The Mexican government, has, in fact, taken a fairly contradictory stance on helping or hindering the first caravan, reflecting the country's balancing act: Officials don't want to irk Trump, but Mexicans themselves have long suffered mistreatment as migrants.
For the first week of the caravan, Mexican federal police sometimes enforced obscure safety rules, forcing migrants off paid mini-buses, citing insurance regulations. They also stopped some overloaded pickup trucks carrying migrants and forced them to get off. But in recent days, officials from Mexico's immigrant-protection agency have organized rides for straggling women and children on the caravan as a humanitarian effort.
And police have routinely stood by as migrants piled aboard freight trucks.
A second, smaller group of 1,000 or so migrants who forced their way into Mexico on Monday was trailing some 250 miles back. They spent Tuesday night in the city of Tapachula.
Behind them, a third group of migrants from El Salvador had already made it to Guatemala, and on Wednesday a fourth group of about 700 Salvadorans set out from the capital, San Salvador, with plans to walk to the U.S. border, 1,500 miles away.
Salvadoran man Jose Santos, 27, brought his baby son with him on the quixotic quest.
"I didn't want to go, but I'm unemployed and I have to get money to buy food for my son," Santos said. "There is no work here, and the violence never stops."
The caravans combined represent just a few days' worth of the average flow of migrants to the United States in recent years. Similar caravans have occurred regularly over the years and passed largely unnoticed, but U.S. President Donald Trump has seized on them to try to make border security a hot-button issue less than a week before midterm elections.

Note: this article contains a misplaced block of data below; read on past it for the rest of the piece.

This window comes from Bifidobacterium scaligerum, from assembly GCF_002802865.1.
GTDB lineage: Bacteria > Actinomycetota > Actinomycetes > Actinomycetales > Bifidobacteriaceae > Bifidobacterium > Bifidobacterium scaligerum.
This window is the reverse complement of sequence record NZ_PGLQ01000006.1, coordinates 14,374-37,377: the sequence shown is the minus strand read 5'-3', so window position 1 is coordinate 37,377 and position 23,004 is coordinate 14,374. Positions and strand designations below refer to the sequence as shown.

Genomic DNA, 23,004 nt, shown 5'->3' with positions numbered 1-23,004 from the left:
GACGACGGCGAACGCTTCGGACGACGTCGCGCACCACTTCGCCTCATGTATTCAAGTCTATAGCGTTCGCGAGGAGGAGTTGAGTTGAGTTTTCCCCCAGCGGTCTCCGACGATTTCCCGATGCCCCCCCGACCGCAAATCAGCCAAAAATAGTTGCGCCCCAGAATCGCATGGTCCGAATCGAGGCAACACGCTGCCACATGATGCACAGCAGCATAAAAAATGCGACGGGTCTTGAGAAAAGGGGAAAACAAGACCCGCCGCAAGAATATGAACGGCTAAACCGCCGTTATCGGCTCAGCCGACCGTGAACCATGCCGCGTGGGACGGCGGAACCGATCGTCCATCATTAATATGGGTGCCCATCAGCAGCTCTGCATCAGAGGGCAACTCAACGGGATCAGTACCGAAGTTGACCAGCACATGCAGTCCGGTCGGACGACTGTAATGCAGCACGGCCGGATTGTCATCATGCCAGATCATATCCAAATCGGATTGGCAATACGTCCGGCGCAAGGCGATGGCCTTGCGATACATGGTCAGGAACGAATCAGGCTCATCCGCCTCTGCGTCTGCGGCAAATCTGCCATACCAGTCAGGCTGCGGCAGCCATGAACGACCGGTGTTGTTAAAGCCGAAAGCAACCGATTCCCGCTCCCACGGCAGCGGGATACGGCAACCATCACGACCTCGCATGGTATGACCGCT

The Pentagon has announced it will deploy 5,200 troops to the Southwest border, though federal law restricts the military from engaging in law enforcement on U.S. soil. So their role would largely be limited to activities such as providing helicopter support for border missions, installing concrete barriers and vehicle maintenance, rather than detaining migrants.
Trump said Wednesday that the number could go as high as 15,000. He also tweeted: "We will NOT let these Caravans, which are also made up of some very bad thugs and gang members, into the U.S. Our Border is sacred, must come in legally. TURN AROUND!"
Worn down from long miles of walking and frustrated by the slow progress, many migrants have done just that, dropping out and returning home or applying for protected status in Mexico. The initial group is significantly diminished from its estimated peak at more than 7,000 migrants. A caravan in the spring ultimately fizzled to just about 200 people who reached the U.S. border at San Diego.
Mexican Interior Secretary Alfonso Navarrete Prida said about 2,300 have applied to stay in Mexico under a government plan, and hundreds more have accepted assisted repatriation.